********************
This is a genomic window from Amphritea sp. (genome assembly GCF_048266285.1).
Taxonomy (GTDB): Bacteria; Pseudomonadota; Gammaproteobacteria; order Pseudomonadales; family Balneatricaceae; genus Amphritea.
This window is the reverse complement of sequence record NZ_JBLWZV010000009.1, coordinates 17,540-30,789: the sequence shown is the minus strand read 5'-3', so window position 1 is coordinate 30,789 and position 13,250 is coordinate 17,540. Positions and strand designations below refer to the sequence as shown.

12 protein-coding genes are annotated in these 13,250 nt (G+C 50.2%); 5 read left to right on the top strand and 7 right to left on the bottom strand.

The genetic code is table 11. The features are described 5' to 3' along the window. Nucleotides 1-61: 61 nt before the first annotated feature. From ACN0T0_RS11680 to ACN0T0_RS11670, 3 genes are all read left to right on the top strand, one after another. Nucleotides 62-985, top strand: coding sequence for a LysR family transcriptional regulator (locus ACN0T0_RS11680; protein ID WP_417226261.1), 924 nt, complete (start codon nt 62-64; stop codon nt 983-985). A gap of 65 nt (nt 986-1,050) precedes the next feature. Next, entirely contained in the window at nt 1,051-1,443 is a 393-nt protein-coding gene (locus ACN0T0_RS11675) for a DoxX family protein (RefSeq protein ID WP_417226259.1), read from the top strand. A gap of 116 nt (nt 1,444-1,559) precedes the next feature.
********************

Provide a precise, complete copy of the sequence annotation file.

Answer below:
This is a genomic window from Amphritea sp. (genome assembly GCF_048266285.1).
Taxonomy (GTDB): Bacteria; Pseudomonadota; Gammaproteobacteria; order Pseudomonadales; family Balneatricaceae; genus Amphritea.
This window is the reverse complement of sequence record NZ_JBLWZV010000009.1, coordinates 17,540-30,789: the sequence shown is the minus strand read 5'-3', so window position 1 is coordinate 30,789 and position 13,250 is coordinate 17,540. Positions and strand designations below refer to the sequence as shown.

12 protein-coding genes are annotated in these 13,250 nt (G+C 50.2%); 5 read left to right on the top strand and 7 right to left on the bottom strand.

The genetic code is table 11. The features are described 5' to 3' along the window. Nucleotides 1-61: 61 nt before the first annotated feature. From ACN0T0_RS11680 to ACN0T0_RS11670, 3 genes are all read left to right on the top strand, one after another. Nucleotides 62-985, top strand: coding sequence for a LysR family transcriptional regulator (locus ACN0T0_RS11680; protein ID WP_417226261.1), 924 nt, complete (start codon nt 62-64; stop codon nt 983-985). A gap of 65 nt (nt 986-1,050) precedes the next feature. Next, entirely contained in the window at nt 1,051-1,443 is a 393-nt protein-coding gene (locus ACN0T0_RS11675) for a DoxX family protein (RefSeq protein ID WP_417226259.1), read from the top strand. A gap of 116 nt (nt 1,444-1,559) precedes the next feature.